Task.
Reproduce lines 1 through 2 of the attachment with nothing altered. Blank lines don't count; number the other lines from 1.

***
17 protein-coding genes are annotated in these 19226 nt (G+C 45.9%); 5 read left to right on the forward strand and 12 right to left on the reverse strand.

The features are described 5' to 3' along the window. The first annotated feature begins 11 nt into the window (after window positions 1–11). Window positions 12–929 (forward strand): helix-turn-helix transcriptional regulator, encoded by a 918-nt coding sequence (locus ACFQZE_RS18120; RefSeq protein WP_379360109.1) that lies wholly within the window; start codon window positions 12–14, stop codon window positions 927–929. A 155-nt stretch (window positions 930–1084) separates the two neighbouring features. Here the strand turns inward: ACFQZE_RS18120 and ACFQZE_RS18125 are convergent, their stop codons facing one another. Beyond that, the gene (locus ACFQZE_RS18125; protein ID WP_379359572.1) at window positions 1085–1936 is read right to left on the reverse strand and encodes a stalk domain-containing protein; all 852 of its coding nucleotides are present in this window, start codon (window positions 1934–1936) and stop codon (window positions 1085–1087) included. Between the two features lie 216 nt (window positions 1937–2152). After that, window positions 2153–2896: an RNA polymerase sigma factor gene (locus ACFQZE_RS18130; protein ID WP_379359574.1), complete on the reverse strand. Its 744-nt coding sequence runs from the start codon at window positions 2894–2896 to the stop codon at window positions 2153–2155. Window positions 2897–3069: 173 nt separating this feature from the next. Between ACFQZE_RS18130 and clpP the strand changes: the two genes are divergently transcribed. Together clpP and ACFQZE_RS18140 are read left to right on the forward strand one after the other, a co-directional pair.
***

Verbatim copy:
17 protein-coding genes are annotated in these 19226 nt (G+C 45.9%); 5 read left to right on the forward strand and 12 right to left on the reverse strand.

The features are described 5' to 3' along the window. The first annotated feature begins 11 nt into the window (after window positions 1–11). Window positions 12–929 (forward strand): helix-turn-helix transcriptional regulator, encoded by a 918-nt coding sequence (locus ACFQZE_RS18120; RefSeq protein WP_379360109.1) that lies wholly within the window; start codon window positions 12–14, stop codon window positions 927–929. A 155-nt stretch (window positions 930–1084) separates the two neighbouring features. Here the strand turns inward: ACFQZE_RS18120 and ACFQZE_RS18125 are convergent, their stop codons facing one another. Beyond that, the gene (locus ACFQZE_RS18125; protein ID WP_379359572.1) at window positions 1085–1936 is read right to left on the reverse strand and encodes a stalk domain-containing protein; all 852 of its coding nucleotides are present in this window, start codon (window positions 1934–1936) and stop codon (window positions 1085–1087) included. Between the two features lie 216 nt (window positions 1937–2152). After that, window positions 2153–2896: an RNA polymerase sigma factor gene (locus ACFQZE_RS18130; protein ID WP_379359574.1), complete on the reverse strand. Its 744-nt coding sequence runs from the start codon at window positions 2894–2896 to the stop codon at window positions 2153–2155. Window positions 2897–3069: 173 nt separating this feature from the next. Between ACFQZE_RS18130 and clpP the strand changes: the two genes are divergently transcribed. Together clpP and ACFQZE_RS18140 are read left to right on the forward strand one after the other, a co-directional pair.